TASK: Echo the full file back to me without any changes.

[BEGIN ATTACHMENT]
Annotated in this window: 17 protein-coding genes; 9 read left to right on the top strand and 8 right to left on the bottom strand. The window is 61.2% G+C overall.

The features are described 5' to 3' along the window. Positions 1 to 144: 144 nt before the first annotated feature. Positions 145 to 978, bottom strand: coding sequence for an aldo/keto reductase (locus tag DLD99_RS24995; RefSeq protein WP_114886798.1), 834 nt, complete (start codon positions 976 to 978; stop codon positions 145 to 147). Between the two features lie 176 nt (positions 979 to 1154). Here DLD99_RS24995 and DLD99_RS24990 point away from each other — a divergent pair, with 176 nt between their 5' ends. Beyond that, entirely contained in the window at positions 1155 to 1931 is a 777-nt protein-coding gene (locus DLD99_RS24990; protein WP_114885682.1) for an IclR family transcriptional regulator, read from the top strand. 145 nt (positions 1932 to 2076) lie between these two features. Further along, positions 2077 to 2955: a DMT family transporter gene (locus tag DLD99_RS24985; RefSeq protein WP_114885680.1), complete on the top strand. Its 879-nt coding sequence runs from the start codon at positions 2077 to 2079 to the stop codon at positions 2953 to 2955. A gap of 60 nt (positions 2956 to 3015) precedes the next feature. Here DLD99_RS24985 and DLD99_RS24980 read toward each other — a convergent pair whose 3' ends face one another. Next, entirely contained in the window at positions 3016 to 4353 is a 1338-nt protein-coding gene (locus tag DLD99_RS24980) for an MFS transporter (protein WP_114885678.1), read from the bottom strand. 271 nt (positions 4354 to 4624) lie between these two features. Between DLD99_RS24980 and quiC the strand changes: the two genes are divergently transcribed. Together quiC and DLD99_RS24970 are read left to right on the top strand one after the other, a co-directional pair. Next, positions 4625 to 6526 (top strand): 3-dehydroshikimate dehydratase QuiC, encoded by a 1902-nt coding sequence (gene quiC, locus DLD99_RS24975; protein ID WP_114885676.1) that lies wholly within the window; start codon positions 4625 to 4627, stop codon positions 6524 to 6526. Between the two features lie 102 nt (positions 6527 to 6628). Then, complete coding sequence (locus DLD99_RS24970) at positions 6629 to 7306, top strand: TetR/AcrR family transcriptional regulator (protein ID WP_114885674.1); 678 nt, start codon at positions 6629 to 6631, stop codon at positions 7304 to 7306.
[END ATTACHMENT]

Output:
Annotated in this window: 17 protein-coding genes; 9 read left to right on the top strand and 8 right to left on the bottom strand. The window is 61.2% G+C overall.

The features are described 5' to 3' along the window. Positions 1 to 144: 144 nt before the first annotated feature. Positions 145 to 978, bottom strand: coding sequence for an aldo/keto reductase (locus tag DLD99_RS24995; RefSeq protein WP_114886798.1), 834 nt, complete (start codon positions 976 to 978; stop codon positions 145 to 147). Between the two features lie 176 nt (positions 979 to 1154). Here DLD99_RS24995 and DLD99_RS24990 point away from each other — a divergent pair, with 176 nt between their 5' ends. Beyond that, entirely contained in the window at positions 1155 to 1931 is a 777-nt protein-coding gene (locus DLD99_RS24990; protein WP_114885682.1) for an IclR family transcriptional regulator, read from the top strand. 145 nt (positions 1932 to 2076) lie between these two features. Further along, positions 2077 to 2955: a DMT family transporter gene (locus tag DLD99_RS24985; RefSeq protein WP_114885680.1), complete on the top strand. Its 879-nt coding sequence runs from the start codon at positions 2077 to 2079 to the stop codon at positions 2953 to 2955. A gap of 60 nt (positions 2956 to 3015) precedes the next feature. Here DLD99_RS24985 and DLD99_RS24980 read toward each other — a convergent pair whose 3' ends face one another. Next, entirely contained in the window at positions 3016 to 4353 is a 1338-nt protein-coding gene (locus tag DLD99_RS24980) for an MFS transporter (protein WP_114885678.1), read from the bottom strand. 271 nt (positions 4354 to 4624) lie between these two features. Between DLD99_RS24980 and quiC the strand changes: the two genes are divergently transcribed. Together quiC and DLD99_RS24970 are read left to right on the top strand one after the other, a co-directional pair. Next, positions 4625 to 6526 (top strand): 3-dehydroshikimate dehydratase QuiC, encoded by a 1902-nt coding sequence (gene quiC, locus DLD99_RS24975; protein ID WP_114885676.1) that lies wholly within the window; start codon positions 4625 to 4627, stop codon positions 6524 to 6526. Between the two features lie 102 nt (positions 6527 to 6628). Then, complete coding sequence (locus DLD99_RS24970) at positions 6629 to 7306, top strand: TetR/AcrR family transcriptional regulator (protein ID WP_114885674.1); 678 nt, start codon at positions 6629 to 6631, stop codon at positions 7304 to 7306.